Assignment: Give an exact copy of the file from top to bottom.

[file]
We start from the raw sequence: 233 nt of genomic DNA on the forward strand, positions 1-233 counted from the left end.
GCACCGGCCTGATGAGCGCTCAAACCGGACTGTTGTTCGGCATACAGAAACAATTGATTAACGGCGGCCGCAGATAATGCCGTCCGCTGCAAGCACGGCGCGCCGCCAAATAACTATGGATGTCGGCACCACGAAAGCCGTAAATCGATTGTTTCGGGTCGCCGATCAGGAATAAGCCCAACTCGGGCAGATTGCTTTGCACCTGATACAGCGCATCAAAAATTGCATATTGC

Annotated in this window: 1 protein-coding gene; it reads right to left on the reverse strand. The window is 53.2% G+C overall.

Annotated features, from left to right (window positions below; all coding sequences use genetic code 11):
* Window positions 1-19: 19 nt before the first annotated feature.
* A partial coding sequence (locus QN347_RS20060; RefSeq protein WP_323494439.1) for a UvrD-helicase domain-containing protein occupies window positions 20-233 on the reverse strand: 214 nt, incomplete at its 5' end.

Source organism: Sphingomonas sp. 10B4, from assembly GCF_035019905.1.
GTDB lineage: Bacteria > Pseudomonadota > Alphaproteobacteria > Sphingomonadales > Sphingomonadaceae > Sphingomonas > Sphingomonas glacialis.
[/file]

We start from the raw sequence: 233 nt of genomic DNA on the forward strand, positions 1-233 counted from the left end.
GCACCGGCCTGATGAGCGCTCAAACCGGACTGTTGTTCGGCATACAGAAACAATTGATTAACGGCGGCCGCAGATAATGCCGTCCGCTGCAAGCACGGCGCGCCGCCAAATAACTATGGATGTCGGCACCACGAAAGCCGTAAATCGATTGTTTCGGGTCGCCGATCAGGAATAAGCCCAACTCGGGCAGATTGCTTTGCACCTGATACAGCGCATCAAAAATTGCATATTGC

Annotated in this window: 1 protein-coding gene; it reads right to left on the reverse strand. The window is 53.2% G+C overall.

Annotated features, from left to right (window positions below; all coding sequences use genetic code 11):
* Window positions 1-19: 19 nt before the first annotated feature.
* A partial coding sequence (locus QN347_RS20060; RefSeq protein WP_323494439.1) for a UvrD-helicase domain-containing protein occupies window positions 20-233 on the reverse strand: 214 nt, incomplete at its 5' end.

Source organism: Sphingomonas sp. 10B4, from assembly GCF_035019905.1.
GTDB lineage: Bacteria > Pseudomonadota > Alphaproteobacteria > Sphingomonadales > Sphingomonadaceae > Sphingomonas > Sphingomonas glacialis.